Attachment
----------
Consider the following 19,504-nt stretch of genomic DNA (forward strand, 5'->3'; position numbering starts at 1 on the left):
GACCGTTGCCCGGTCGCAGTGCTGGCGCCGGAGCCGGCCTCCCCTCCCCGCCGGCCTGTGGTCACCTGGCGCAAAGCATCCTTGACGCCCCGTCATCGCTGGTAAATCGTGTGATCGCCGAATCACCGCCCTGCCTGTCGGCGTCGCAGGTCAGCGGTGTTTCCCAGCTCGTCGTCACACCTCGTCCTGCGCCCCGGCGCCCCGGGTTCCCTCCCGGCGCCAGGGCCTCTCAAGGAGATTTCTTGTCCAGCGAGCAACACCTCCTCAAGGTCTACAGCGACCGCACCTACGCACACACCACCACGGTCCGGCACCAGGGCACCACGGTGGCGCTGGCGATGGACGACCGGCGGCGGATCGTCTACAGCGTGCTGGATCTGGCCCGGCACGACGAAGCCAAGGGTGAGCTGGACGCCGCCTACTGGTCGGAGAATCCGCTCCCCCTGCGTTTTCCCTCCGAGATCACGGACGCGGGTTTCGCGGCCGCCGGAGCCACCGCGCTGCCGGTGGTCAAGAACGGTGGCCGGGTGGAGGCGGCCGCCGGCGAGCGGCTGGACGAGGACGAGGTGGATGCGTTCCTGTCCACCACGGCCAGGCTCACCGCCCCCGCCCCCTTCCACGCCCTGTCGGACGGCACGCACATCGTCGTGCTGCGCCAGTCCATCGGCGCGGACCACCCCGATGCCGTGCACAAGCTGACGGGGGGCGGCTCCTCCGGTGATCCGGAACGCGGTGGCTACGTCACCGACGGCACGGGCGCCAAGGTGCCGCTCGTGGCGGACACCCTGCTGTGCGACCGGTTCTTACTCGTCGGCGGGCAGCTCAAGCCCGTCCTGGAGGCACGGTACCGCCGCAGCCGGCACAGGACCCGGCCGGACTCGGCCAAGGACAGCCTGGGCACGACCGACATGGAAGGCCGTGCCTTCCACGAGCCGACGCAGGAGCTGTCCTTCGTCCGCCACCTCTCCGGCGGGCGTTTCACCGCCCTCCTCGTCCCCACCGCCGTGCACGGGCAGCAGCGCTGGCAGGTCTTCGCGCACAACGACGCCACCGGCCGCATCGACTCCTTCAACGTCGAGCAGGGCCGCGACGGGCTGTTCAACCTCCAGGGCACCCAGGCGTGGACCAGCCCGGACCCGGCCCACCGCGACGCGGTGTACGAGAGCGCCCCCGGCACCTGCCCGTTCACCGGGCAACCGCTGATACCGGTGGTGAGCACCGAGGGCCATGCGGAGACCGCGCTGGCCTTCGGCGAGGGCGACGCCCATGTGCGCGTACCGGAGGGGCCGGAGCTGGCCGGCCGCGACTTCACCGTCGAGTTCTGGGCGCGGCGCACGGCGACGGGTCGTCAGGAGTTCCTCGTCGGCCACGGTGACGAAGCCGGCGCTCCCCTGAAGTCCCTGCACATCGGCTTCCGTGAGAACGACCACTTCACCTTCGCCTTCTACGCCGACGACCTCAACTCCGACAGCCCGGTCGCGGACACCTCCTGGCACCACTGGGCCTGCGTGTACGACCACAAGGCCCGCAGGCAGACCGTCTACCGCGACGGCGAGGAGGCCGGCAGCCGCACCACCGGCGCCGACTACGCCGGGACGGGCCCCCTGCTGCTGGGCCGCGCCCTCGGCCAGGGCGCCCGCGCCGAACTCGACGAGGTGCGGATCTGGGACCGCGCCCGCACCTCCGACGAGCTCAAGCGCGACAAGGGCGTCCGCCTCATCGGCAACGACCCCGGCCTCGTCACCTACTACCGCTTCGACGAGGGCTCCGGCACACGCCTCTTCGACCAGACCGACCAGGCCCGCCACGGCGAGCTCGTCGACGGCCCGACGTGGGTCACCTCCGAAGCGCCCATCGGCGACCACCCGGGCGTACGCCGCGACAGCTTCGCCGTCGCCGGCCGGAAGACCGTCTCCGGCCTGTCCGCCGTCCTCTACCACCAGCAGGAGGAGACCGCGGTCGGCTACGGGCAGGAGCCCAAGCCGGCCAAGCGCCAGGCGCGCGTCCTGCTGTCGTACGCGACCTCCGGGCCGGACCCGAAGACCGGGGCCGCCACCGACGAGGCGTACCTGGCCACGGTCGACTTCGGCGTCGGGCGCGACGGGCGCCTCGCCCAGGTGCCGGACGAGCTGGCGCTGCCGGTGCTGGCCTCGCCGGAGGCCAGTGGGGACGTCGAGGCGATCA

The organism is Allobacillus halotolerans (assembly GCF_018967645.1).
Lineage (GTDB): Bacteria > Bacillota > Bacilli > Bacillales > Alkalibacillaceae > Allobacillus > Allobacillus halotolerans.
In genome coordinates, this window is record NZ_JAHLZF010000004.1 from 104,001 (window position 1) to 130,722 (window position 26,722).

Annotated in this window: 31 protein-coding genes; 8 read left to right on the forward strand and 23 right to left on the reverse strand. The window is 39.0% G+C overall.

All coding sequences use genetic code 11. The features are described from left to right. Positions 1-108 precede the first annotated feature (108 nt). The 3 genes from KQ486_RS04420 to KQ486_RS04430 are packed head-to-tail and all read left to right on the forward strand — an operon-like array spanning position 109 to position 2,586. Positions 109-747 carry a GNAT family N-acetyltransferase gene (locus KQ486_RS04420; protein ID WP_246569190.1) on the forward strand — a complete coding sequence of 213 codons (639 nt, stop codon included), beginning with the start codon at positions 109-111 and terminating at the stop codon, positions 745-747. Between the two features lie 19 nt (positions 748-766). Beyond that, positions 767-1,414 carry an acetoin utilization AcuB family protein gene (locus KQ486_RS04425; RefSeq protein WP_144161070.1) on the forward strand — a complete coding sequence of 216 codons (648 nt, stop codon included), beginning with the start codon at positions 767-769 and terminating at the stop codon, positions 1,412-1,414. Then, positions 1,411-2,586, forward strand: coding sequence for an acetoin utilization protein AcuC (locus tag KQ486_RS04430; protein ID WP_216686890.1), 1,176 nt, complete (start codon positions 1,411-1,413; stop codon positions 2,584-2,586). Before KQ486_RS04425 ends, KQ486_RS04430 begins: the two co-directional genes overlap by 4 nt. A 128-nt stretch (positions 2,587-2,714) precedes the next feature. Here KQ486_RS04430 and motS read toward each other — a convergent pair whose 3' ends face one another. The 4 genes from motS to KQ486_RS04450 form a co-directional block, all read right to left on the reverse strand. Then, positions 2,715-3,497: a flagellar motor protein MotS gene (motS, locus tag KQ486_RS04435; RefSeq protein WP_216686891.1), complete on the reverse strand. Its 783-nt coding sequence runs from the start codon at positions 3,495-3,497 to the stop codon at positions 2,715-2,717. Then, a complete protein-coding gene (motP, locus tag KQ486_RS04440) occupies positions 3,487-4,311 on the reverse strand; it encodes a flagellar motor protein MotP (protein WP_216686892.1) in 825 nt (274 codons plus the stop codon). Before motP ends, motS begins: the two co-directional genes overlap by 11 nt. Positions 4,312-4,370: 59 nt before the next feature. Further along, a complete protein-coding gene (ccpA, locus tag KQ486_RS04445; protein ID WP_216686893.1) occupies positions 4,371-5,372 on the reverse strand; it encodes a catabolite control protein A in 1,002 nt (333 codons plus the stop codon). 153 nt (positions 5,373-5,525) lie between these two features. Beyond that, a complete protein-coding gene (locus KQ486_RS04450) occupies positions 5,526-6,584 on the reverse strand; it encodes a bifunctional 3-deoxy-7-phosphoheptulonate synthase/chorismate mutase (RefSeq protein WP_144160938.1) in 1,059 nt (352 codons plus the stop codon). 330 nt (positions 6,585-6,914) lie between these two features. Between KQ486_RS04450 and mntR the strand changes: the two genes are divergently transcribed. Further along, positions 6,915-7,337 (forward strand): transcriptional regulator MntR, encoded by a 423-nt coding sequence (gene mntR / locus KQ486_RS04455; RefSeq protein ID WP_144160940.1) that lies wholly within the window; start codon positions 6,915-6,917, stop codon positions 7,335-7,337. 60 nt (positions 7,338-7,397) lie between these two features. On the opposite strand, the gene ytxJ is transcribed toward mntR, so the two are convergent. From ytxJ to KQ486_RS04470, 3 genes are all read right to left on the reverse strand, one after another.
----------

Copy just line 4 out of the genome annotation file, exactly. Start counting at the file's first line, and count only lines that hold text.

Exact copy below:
Lineage (GTDB): Bacteria > Bacillota > Bacilli > Bacillales > Alkalibacillaceae > Allobacillus > Allobacillus halotolerans.